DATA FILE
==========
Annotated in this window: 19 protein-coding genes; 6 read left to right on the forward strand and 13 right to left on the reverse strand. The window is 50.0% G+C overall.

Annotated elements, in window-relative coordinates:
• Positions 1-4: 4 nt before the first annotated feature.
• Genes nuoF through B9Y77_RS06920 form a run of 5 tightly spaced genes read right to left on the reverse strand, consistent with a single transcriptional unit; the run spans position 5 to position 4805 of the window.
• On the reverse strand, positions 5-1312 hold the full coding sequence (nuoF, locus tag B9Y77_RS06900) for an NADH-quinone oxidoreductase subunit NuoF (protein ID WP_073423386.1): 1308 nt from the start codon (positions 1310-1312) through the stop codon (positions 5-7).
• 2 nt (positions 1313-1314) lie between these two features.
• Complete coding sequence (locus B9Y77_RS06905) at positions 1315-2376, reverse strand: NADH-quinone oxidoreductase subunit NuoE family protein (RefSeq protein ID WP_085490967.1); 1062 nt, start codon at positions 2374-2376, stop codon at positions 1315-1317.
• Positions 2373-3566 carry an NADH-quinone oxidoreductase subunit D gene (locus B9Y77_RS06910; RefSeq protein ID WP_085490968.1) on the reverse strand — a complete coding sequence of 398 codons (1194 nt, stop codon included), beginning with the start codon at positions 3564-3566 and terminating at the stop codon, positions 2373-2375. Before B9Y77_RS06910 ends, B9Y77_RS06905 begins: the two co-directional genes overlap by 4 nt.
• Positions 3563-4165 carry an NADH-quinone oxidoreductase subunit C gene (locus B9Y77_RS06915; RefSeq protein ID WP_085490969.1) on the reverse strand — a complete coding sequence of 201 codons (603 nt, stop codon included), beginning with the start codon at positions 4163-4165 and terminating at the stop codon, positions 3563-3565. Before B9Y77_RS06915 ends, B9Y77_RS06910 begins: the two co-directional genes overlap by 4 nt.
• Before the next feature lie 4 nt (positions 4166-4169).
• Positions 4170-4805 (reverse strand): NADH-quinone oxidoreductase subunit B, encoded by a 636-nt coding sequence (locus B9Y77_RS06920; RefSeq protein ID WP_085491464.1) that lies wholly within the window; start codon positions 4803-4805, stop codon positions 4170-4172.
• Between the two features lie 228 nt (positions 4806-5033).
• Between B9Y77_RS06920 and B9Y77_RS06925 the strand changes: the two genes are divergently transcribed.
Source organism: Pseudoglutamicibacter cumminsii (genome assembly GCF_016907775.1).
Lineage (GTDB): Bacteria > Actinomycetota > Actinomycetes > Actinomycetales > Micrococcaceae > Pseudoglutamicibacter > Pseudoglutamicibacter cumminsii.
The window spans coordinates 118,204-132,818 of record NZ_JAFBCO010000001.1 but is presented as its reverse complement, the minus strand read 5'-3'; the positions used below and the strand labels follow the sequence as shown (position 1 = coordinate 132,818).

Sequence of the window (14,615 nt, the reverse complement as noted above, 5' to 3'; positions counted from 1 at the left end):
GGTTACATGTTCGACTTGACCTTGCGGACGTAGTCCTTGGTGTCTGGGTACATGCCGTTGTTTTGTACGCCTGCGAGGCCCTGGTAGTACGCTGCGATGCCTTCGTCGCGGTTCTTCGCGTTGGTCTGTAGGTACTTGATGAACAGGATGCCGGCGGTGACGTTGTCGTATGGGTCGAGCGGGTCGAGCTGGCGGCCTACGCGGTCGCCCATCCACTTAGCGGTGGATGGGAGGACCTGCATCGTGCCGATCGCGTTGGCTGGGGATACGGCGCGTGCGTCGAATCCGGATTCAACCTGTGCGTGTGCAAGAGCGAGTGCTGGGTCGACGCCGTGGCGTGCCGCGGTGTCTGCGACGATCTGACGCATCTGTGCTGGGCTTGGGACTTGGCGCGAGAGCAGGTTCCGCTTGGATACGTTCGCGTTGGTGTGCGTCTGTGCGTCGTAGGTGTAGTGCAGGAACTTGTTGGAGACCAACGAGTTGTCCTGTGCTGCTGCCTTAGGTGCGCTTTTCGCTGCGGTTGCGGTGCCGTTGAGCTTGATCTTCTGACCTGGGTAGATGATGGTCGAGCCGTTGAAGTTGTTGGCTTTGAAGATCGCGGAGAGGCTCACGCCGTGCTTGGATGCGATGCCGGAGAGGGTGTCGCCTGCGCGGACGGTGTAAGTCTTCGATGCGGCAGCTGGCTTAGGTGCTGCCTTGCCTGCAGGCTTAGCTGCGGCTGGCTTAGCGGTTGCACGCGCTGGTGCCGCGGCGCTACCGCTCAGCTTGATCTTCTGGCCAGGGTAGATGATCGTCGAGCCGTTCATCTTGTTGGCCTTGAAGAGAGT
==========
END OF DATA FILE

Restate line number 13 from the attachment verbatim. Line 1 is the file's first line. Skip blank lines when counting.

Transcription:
• Between B9Y77_RS06920 and B9Y77_RS06925 the strand changes: the two genes are divergently transcribed.